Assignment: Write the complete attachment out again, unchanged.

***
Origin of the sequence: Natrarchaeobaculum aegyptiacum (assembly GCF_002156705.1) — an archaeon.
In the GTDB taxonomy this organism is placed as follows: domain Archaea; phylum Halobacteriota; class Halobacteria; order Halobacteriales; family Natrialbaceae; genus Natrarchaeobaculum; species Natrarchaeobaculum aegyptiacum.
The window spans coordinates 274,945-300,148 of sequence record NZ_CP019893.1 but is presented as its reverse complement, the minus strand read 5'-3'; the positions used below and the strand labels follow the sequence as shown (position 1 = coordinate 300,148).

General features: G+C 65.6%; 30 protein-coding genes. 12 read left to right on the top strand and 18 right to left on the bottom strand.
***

Origin of the sequence: Natrarchaeobaculum aegyptiacum (assembly GCF_002156705.1) — an archaeon.
In the GTDB taxonomy this organism is placed as follows: domain Archaea; phylum Halobacteriota; class Halobacteria; order Halobacteriales; family Natrialbaceae; genus Natrarchaeobaculum; species Natrarchaeobaculum aegyptiacum.
The window spans coordinates 274,945-300,148 of sequence record NZ_CP019893.1 but is presented as its reverse complement, the minus strand read 5'-3'; the positions used below and the strand labels follow the sequence as shown (position 1 = coordinate 300,148).

General features: G+C 65.6%; 30 protein-coding genes. 12 read left to right on the top strand and 18 right to left on the bottom strand.